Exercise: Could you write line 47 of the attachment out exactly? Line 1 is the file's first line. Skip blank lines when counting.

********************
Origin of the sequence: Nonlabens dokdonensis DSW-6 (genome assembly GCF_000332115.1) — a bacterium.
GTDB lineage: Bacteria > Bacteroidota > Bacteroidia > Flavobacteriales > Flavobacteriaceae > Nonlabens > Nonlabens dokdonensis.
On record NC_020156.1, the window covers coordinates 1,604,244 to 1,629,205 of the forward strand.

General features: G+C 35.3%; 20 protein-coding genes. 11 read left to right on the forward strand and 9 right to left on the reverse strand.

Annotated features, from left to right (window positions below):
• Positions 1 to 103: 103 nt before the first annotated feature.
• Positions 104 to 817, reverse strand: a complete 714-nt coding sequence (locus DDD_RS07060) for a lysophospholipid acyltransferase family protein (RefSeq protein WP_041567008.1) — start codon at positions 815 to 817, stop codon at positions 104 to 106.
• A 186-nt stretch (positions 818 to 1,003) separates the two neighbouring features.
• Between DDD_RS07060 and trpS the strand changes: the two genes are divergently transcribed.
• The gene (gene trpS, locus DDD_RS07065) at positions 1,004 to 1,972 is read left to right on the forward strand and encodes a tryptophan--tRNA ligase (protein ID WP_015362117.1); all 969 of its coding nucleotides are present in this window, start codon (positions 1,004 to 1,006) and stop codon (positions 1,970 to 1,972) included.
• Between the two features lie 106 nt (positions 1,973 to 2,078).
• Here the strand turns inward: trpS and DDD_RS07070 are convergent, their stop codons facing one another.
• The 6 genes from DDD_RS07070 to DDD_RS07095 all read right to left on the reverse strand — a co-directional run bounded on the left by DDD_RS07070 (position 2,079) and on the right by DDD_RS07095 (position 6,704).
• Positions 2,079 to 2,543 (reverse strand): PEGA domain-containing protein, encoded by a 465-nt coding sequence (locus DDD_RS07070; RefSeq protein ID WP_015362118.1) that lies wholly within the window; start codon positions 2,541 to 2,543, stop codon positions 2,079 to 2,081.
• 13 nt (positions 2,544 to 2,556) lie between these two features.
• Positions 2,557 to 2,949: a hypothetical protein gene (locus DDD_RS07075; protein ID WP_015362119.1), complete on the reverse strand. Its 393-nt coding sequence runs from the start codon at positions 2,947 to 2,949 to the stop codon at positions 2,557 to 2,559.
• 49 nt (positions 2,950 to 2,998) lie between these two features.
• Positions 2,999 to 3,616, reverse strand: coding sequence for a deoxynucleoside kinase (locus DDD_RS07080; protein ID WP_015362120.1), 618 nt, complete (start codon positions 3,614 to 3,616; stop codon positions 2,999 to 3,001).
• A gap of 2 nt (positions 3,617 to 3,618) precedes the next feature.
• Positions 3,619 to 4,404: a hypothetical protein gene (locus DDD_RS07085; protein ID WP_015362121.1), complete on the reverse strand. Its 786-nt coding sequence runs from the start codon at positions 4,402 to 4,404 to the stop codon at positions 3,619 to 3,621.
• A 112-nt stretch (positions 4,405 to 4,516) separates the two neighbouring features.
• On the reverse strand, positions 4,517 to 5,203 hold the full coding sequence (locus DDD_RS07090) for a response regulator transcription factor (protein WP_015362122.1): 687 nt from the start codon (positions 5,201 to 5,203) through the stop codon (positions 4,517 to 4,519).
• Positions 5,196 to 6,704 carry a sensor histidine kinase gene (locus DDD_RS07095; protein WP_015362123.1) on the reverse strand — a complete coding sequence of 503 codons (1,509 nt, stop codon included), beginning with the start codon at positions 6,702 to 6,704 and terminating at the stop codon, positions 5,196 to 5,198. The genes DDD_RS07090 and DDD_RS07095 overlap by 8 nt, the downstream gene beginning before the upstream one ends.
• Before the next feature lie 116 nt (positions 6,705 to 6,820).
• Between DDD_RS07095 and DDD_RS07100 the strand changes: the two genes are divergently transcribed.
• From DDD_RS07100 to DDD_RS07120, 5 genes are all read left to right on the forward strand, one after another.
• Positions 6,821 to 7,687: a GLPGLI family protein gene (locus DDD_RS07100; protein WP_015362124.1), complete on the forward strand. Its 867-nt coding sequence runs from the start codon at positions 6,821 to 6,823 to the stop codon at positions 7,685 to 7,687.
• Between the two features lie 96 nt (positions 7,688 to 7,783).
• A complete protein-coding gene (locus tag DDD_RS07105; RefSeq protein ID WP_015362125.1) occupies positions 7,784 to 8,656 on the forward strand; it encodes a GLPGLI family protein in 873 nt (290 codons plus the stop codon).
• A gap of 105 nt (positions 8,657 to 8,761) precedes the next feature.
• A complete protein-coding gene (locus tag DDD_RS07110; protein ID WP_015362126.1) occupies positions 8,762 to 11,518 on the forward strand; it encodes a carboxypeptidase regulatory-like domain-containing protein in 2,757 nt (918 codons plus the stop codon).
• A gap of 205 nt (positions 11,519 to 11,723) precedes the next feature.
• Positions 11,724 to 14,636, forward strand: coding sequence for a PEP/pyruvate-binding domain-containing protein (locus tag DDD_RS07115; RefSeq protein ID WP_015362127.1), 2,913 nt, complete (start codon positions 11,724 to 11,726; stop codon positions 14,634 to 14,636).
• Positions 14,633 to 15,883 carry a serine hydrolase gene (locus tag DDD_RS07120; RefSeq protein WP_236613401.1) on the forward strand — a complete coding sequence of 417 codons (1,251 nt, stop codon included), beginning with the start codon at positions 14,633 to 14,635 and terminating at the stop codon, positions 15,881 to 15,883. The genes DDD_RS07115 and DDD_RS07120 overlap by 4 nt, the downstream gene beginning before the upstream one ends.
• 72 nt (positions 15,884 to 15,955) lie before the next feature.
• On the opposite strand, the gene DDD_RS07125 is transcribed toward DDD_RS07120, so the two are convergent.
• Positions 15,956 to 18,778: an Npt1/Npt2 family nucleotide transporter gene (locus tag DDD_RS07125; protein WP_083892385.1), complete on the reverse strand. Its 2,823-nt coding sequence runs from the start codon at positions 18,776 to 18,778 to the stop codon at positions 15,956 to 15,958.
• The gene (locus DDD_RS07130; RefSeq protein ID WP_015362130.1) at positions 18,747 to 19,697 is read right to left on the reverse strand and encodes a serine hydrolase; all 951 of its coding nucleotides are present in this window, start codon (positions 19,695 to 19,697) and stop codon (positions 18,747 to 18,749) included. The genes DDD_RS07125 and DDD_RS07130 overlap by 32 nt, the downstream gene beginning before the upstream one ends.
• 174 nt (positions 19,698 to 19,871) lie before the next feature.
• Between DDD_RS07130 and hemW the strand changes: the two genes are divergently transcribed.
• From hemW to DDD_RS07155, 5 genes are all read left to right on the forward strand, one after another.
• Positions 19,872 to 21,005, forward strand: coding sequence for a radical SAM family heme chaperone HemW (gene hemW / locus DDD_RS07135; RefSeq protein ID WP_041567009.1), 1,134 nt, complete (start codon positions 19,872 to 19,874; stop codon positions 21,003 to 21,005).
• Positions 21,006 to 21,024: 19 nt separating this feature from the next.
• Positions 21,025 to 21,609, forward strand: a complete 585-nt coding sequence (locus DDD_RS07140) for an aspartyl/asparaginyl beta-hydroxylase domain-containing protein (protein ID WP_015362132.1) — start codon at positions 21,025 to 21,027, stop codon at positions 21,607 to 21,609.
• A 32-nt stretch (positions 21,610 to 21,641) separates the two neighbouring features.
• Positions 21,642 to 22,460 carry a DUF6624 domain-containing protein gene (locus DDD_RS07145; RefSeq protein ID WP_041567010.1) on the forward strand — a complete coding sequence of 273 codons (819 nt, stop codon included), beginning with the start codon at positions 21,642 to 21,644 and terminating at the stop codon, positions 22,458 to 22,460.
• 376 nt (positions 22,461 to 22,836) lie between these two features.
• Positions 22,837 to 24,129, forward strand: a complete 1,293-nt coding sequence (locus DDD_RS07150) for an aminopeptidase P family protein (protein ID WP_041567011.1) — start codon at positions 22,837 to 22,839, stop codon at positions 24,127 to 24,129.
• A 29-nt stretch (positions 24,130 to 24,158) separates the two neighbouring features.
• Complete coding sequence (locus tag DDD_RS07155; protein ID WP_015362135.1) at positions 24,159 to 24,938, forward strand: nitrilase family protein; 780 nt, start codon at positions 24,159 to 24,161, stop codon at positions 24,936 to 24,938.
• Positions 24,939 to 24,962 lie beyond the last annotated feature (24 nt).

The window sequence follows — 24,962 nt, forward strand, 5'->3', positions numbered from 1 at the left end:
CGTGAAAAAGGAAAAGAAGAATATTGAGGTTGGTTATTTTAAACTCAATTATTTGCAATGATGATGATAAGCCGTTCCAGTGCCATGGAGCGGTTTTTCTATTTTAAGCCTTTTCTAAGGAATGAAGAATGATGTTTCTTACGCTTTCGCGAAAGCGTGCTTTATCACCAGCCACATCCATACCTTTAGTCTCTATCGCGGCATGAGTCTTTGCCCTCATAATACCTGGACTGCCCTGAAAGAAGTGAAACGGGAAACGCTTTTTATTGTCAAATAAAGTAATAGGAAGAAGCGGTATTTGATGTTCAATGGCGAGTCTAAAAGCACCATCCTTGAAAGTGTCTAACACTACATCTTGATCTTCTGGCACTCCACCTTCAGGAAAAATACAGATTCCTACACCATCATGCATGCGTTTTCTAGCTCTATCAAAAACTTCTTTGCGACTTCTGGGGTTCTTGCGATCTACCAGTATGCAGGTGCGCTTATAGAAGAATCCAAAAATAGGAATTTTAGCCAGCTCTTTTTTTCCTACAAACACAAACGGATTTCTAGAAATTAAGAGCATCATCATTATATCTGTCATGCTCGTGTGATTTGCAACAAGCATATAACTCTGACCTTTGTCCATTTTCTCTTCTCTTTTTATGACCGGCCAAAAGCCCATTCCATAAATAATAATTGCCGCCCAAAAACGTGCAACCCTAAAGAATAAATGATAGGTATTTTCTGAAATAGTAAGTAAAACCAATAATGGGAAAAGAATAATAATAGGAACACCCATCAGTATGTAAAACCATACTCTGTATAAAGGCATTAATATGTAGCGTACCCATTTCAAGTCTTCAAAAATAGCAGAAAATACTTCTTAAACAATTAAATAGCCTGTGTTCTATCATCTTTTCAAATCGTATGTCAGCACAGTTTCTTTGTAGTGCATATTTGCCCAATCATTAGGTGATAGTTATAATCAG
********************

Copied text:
• 376 nt (positions 22,461 to 22,836) lie between these two features.